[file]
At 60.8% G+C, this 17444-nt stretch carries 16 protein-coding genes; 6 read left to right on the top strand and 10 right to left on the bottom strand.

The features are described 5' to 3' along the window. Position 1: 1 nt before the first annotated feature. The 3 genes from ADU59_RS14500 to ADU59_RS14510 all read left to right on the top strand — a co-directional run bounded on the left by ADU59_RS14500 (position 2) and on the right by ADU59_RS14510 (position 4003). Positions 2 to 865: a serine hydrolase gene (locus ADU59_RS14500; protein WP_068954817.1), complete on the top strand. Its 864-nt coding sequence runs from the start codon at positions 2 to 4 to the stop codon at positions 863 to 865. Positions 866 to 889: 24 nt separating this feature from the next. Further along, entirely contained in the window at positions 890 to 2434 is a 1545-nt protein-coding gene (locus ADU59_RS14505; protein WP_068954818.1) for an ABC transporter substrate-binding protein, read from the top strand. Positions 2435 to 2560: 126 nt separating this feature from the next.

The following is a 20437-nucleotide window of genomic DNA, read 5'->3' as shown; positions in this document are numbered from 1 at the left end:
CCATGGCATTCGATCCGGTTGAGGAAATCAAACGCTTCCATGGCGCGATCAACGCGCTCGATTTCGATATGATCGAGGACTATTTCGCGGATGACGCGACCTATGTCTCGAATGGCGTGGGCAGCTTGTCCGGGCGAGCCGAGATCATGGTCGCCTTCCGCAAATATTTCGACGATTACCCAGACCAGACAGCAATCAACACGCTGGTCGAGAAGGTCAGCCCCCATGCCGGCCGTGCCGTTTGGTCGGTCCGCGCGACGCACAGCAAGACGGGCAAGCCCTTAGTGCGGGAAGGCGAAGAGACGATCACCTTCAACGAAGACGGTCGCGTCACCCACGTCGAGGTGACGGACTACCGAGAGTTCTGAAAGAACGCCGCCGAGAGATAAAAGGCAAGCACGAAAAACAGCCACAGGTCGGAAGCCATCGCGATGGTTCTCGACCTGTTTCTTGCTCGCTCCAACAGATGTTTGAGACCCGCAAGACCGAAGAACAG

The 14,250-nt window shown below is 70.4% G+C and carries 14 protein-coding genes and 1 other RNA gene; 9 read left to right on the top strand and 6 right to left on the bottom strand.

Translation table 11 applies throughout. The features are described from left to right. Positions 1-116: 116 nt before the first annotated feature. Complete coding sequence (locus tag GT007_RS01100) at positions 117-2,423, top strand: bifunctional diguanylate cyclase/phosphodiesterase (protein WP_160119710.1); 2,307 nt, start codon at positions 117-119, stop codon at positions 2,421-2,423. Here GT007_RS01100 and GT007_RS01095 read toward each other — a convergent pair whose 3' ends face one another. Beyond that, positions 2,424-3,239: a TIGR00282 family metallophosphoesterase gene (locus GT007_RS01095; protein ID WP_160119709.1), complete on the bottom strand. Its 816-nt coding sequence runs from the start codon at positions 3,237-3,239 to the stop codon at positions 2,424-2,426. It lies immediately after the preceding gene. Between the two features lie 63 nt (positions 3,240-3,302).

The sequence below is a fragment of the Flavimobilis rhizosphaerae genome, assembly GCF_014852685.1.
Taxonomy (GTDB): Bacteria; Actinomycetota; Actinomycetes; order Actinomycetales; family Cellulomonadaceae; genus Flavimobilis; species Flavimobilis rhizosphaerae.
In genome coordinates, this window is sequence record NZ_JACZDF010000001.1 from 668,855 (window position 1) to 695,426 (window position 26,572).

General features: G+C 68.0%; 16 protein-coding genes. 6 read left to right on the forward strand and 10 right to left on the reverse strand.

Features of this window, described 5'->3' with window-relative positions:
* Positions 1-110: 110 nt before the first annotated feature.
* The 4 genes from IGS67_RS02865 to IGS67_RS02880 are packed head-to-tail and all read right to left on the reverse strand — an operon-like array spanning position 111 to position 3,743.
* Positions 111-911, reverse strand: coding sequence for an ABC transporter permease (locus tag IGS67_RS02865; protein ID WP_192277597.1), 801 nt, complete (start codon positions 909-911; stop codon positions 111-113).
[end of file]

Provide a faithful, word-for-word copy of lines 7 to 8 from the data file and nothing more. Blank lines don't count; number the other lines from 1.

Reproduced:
The sequence below is a fragment of the Flavimobilis rhizosphaerae genome, assembly GCF_014852685.1.
Taxonomy (GTDB): Bacteria; Actinomycetota; Actinomycetes; order Actinomycetales; family Cellulomonadaceae; genus Flavimobilis; species Flavimobilis rhizosphaerae.